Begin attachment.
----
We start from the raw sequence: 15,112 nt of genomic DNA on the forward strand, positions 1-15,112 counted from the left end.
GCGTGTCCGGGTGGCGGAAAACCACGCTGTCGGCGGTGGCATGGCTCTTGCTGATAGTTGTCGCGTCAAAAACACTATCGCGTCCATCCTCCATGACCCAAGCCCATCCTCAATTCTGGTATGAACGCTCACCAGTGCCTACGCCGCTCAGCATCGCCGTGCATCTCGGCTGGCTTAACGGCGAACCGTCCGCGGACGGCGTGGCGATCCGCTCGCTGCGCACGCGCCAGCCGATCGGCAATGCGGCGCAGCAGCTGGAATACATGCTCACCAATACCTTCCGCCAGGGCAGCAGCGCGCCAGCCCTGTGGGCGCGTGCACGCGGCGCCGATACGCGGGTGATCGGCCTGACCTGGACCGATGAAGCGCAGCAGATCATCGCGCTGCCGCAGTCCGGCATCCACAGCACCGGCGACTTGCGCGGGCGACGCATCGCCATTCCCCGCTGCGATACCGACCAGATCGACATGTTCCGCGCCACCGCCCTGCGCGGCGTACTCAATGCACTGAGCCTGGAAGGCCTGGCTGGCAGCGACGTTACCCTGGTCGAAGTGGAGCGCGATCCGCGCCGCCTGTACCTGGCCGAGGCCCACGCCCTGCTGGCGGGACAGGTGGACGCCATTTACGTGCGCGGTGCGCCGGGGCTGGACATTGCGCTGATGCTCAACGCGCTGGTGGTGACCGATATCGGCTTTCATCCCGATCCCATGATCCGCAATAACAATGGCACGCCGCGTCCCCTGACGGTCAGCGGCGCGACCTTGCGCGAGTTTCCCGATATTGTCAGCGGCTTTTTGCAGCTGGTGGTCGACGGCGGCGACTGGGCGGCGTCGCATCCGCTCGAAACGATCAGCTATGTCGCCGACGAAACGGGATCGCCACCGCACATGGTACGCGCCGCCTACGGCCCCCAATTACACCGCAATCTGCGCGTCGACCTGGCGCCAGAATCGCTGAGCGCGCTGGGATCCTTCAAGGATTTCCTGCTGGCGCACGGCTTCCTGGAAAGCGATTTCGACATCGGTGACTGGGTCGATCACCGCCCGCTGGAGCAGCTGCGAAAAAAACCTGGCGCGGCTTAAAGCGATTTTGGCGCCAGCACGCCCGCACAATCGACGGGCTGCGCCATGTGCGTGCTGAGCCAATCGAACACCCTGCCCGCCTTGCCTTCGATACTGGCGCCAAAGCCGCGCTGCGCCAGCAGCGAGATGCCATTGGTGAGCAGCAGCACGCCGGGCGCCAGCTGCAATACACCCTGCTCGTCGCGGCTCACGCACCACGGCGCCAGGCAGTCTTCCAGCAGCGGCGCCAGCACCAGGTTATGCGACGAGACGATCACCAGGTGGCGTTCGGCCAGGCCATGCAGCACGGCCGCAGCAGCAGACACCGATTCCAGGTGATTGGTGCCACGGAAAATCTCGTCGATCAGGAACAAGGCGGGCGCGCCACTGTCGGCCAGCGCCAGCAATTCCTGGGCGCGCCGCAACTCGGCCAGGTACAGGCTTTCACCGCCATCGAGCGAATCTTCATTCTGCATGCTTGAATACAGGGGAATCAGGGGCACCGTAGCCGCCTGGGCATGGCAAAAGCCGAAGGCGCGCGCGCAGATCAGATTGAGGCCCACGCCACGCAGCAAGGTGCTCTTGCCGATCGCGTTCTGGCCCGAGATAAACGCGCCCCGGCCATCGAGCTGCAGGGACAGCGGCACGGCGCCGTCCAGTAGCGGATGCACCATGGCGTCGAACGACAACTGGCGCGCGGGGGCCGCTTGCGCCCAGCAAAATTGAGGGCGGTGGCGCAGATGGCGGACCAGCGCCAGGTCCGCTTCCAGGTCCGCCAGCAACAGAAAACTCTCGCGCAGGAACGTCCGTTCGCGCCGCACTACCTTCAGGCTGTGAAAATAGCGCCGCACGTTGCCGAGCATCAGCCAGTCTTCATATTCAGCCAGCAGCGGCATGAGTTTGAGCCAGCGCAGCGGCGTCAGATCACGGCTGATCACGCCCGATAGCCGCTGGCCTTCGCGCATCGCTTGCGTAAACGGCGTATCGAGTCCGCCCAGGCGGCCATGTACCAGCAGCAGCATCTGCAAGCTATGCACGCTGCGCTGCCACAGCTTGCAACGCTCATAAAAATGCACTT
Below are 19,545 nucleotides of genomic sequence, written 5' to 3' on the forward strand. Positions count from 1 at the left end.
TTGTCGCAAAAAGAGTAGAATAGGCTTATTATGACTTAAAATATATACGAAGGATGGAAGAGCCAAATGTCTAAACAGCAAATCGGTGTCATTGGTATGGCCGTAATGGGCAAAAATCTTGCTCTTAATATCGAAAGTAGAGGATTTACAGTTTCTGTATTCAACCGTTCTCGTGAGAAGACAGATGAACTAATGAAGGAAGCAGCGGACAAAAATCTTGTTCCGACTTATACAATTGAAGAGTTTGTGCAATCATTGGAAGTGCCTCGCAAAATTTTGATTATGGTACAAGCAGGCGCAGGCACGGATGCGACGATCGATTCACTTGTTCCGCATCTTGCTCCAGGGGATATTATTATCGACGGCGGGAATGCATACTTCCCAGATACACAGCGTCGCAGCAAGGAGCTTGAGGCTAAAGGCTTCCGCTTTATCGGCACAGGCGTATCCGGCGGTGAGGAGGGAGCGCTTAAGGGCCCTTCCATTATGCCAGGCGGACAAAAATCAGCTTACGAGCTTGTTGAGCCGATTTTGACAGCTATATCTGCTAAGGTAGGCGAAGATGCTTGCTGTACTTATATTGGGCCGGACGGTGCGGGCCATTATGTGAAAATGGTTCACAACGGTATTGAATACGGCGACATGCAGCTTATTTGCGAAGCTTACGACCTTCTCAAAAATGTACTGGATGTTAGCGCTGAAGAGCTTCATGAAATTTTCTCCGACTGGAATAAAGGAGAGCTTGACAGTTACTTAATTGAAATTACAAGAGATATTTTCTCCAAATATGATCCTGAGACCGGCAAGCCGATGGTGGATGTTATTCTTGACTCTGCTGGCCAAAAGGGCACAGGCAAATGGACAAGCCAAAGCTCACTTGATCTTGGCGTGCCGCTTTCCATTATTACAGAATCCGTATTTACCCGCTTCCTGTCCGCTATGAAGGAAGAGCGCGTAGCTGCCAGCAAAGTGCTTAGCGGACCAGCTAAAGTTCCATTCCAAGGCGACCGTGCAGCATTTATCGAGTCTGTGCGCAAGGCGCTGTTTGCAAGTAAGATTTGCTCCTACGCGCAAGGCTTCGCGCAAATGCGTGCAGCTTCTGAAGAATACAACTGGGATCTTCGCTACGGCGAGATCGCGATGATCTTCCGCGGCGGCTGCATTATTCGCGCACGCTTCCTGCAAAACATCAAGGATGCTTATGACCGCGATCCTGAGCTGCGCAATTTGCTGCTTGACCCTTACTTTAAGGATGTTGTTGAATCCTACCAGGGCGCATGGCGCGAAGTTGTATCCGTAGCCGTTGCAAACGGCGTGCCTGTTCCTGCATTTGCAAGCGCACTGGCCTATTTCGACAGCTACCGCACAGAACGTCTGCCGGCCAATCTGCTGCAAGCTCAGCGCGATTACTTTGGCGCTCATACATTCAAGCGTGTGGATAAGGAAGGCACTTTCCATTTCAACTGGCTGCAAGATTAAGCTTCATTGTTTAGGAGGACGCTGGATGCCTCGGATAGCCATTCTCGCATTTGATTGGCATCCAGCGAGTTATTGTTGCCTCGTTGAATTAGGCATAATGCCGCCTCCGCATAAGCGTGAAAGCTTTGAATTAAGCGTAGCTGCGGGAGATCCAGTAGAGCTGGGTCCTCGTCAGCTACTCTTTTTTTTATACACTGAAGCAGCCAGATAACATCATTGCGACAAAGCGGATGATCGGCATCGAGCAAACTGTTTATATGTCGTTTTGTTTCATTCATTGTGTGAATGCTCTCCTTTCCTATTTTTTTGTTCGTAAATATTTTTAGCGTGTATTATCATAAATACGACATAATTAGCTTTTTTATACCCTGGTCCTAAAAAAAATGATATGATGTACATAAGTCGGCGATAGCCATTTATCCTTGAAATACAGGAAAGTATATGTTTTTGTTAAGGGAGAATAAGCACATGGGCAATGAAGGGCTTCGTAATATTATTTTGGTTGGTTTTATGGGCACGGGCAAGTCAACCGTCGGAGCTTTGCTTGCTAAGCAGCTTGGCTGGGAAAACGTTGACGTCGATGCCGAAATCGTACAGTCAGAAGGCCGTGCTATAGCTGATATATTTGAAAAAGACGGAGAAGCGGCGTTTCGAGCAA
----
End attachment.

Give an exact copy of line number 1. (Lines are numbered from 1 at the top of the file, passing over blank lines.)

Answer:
We start from the raw sequence: 15,112 nt of genomic DNA on the forward strand, positions 1-15,112 counted from the left end.